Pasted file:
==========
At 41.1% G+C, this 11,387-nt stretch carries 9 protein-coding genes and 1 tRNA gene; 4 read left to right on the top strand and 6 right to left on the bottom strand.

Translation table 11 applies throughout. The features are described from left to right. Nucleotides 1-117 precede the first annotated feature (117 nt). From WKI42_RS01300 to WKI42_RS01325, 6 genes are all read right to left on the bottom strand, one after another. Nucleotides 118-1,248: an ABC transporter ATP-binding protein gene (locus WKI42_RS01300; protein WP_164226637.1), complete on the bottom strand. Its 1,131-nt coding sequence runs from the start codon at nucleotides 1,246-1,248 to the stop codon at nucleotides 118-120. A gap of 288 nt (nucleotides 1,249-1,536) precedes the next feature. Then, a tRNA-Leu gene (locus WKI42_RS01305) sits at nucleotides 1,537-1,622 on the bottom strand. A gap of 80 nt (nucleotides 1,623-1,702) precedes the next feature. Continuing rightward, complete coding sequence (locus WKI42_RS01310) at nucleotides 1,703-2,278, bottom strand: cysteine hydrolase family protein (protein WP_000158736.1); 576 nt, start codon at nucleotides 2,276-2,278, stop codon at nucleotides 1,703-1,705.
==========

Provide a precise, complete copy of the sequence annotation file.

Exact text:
At 41.1% G+C, this 11,387-nt stretch carries 9 protein-coding genes and 1 tRNA gene; 4 read left to right on the top strand and 6 right to left on the bottom strand.

Translation table 11 applies throughout. The features are described from left to right. Nucleotides 1-117 precede the first annotated feature (117 nt). From WKI42_RS01300 to WKI42_RS01325, 6 genes are all read right to left on the bottom strand, one after another. Nucleotides 118-1,248: an ABC transporter ATP-binding protein gene (locus WKI42_RS01300; protein WP_164226637.1), complete on the bottom strand. Its 1,131-nt coding sequence runs from the start codon at nucleotides 1,246-1,248 to the stop codon at nucleotides 118-120. A gap of 288 nt (nucleotides 1,249-1,536) precedes the next feature. Then, a tRNA-Leu gene (locus WKI42_RS01305) sits at nucleotides 1,537-1,622 on the bottom strand. A gap of 80 nt (nucleotides 1,623-1,702) precedes the next feature. Continuing rightward, complete coding sequence (locus WKI42_RS01310) at nucleotides 1,703-2,278, bottom strand: cysteine hydrolase family protein (protein WP_000158736.1); 576 nt, start codon at nucleotides 2,276-2,278, stop codon at nucleotides 1,703-1,705.